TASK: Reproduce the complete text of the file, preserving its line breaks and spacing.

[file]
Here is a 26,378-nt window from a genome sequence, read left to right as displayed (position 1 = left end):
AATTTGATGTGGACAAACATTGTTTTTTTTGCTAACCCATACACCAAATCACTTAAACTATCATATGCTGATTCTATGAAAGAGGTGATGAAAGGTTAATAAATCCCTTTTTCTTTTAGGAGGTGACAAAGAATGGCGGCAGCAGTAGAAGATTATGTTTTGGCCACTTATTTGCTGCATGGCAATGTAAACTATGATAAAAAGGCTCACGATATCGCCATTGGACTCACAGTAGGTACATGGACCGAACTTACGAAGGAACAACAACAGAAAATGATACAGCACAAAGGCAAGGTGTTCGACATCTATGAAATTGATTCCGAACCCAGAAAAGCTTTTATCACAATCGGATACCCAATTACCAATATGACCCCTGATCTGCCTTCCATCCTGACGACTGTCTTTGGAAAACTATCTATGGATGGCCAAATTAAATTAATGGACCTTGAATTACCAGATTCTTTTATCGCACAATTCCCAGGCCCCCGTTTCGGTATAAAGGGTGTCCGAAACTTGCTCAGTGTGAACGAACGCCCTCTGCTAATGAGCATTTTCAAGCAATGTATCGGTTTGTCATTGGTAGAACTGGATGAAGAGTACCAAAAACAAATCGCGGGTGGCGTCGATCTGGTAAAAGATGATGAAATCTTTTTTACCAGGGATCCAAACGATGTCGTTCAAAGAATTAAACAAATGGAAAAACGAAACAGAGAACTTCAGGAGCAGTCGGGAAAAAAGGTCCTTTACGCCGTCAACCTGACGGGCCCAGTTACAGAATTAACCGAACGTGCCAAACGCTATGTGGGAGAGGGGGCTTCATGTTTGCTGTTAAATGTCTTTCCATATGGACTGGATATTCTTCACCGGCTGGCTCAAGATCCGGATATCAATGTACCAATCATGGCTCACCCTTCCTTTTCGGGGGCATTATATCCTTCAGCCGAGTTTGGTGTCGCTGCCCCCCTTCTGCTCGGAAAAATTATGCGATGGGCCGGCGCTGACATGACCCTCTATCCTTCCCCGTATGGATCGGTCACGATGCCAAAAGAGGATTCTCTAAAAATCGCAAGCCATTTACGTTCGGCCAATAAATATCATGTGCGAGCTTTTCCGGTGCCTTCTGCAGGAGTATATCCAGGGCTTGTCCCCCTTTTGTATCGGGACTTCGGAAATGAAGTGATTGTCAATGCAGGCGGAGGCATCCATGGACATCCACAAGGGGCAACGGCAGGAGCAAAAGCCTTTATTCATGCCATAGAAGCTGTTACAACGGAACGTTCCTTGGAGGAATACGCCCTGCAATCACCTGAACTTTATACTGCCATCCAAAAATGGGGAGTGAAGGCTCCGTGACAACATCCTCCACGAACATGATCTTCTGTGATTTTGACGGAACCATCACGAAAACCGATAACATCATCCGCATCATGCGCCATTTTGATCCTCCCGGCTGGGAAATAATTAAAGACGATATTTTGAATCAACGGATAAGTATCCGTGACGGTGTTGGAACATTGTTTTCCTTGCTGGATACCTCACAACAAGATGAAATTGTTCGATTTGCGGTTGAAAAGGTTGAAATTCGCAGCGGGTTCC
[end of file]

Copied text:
Here is a 26,378-nt window from a genome sequence, read left to right as displayed (position 1 = left end):
AATTTGATGTGGACAAACATTGTTTTTTTTGCTAACCCATACACCAAATCACTTAAACTATCATATGCTGATTCTATGAAAGAGGTGATGAAAGGTTAATAAATCCCTTTTTCTTTTAGGAGGTGACAAAGAATGGCGGCAGCAGTAGAAGATTATGTTTTGGCCACTTATTTGCTGCATGGCAATGTAAACTATGATAAAAAGGCTCACGATATCGCCATTGGACTCACAGTAGGTACATGGACCGAACTTACGAAGGAACAACAACAGAAAATGATACAGCACAAAGGCAAGGTGTTCGACATCTATGAAATTGATTCCGAACCCAGAAAAGCTTTTATCACAATCGGATACCCAATTACCAATATGACCCCTGATCTGCCTTCCATCCTGACGACTGTCTTTGGAAAACTATCTATGGATGGCCAAATTAAATTAATGGACCTTGAATTACCAGATTCTTTTATCGCACAATTCCCAGGCCCCCGTTTCGGTATAAAGGGTGTCCGAAACTTGCTCAGTGTGAACGAACGCCCTCTGCTAATGAGCATTTTCAAGCAATGTATCGGTTTGTCATTGGTAGAACTGGATGAAGAGTACCAAAAACAAATCGCGGGTGGCGTCGATCTGGTAAAAGATGATGAAATCTTTTTTACCAGGGATCCAAACGATGTCGTTCAAAGAATTAAACAAATGGAAAAACGAAACAGAGAACTTCAGGAGCAGTCGGGAAAAAAGGTCCTTTACGCCGTCAACCTGACGGGCCCAGTTACAGAATTAACCGAACGTGCCAAACGCTATGTGGGAGAGGGGGCTTCATGTTTGCTGTTAAATGTCTTTCCATATGGACTGGATATTCTTCACCGGCTGGCTCAAGATCCGGATATCAATGTACCAATCATGGCTCACCCTTCCTTTTCGGGGGCATTATATCCTTCAGCCGAGTTTGGTGTCGCTGCCCCCCTTCTGCTCGGAAAAATTATGCGATGGGCCGGCGCTGACATGACCCTCTATCCTTCCCCGTATGGATCGGTCACGATGCCAAAAGAGGATTCTCTAAAAATCGCAAGCCATTTACGTTCGGCCAATAAATATCATGTGCGAGCTTTTCCGGTGCCTTCTGCAGGAGTATATCCAGGGCTTGTCCCCCTTTTGTATCGGGACTTCGGAAATGAAGTGATTGTCAATGCAGGCGGAGGCATCCATGGACATCCACAAGGGGCAACGGCAGGAGCAAAAGCCTTTATTCATGCCATAGAAGCTGTTACAACGGAACGTTCCTTGGAGGAATACGCCCTGCAATCACCTGAACTTTATACTGCCATCCAAAAATGGGGAGTGAAGGCTCCGTGACAACATCCTCCACGAACATGATCTTCTGTGATTTTGACGGAACCATCACGAAAACCGATAACATCATCCGCATCATGCGCCATTTTGATCCTCCCGGCTGGGAAATAATTAAAGACGATATTTTGAATCAACGGATAAGTATCCGTGACGGTGTTGGAACATTGTTTTCCTTGCTGGATACCTCACAACAAGATGAAATTGTTCGATTTGCGGTTGAAAAGGTTGAAATTCGCAGCGGGTTCC